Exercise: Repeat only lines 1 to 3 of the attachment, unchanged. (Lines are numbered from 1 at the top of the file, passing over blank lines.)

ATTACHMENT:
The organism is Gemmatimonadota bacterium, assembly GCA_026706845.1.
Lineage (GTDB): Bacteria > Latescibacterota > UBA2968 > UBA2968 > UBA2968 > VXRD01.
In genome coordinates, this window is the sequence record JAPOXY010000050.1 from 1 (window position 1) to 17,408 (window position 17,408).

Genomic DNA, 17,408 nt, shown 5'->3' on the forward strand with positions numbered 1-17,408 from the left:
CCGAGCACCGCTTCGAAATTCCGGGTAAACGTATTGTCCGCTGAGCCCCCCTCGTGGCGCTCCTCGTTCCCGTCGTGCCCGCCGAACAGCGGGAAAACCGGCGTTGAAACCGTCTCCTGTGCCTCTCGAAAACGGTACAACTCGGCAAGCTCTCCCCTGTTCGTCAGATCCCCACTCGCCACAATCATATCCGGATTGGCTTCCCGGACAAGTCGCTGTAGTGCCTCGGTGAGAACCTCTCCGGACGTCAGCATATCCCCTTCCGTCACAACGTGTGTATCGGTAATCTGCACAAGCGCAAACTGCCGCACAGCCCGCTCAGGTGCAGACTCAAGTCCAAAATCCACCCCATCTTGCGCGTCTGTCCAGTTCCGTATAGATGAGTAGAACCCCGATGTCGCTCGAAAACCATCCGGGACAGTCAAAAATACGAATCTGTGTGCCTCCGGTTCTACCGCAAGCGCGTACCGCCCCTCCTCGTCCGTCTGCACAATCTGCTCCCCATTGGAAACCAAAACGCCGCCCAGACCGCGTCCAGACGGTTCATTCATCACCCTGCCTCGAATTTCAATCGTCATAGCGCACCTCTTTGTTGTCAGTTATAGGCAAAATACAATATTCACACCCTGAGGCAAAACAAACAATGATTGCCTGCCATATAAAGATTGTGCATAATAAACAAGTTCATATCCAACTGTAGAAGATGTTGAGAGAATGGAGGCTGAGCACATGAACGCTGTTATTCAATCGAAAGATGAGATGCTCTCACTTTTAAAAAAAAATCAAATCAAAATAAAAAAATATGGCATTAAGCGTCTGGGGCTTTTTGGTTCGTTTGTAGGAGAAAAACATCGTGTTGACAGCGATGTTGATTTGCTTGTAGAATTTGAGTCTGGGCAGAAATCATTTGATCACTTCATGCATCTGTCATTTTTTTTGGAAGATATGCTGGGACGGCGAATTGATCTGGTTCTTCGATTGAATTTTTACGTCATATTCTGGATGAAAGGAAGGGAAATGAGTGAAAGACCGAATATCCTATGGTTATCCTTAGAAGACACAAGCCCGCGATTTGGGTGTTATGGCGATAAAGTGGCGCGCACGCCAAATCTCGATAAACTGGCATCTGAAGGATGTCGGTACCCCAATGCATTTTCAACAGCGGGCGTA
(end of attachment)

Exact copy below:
The organism is Gemmatimonadota bacterium, assembly GCA_026706845.1.
Lineage (GTDB): Bacteria > Latescibacterota > UBA2968 > UBA2968 > UBA2968 > VXRD01.
In genome coordinates, this window is the sequence record JAPOXY010000050.1 from 1 (window position 1) to 17,408 (window position 17,408).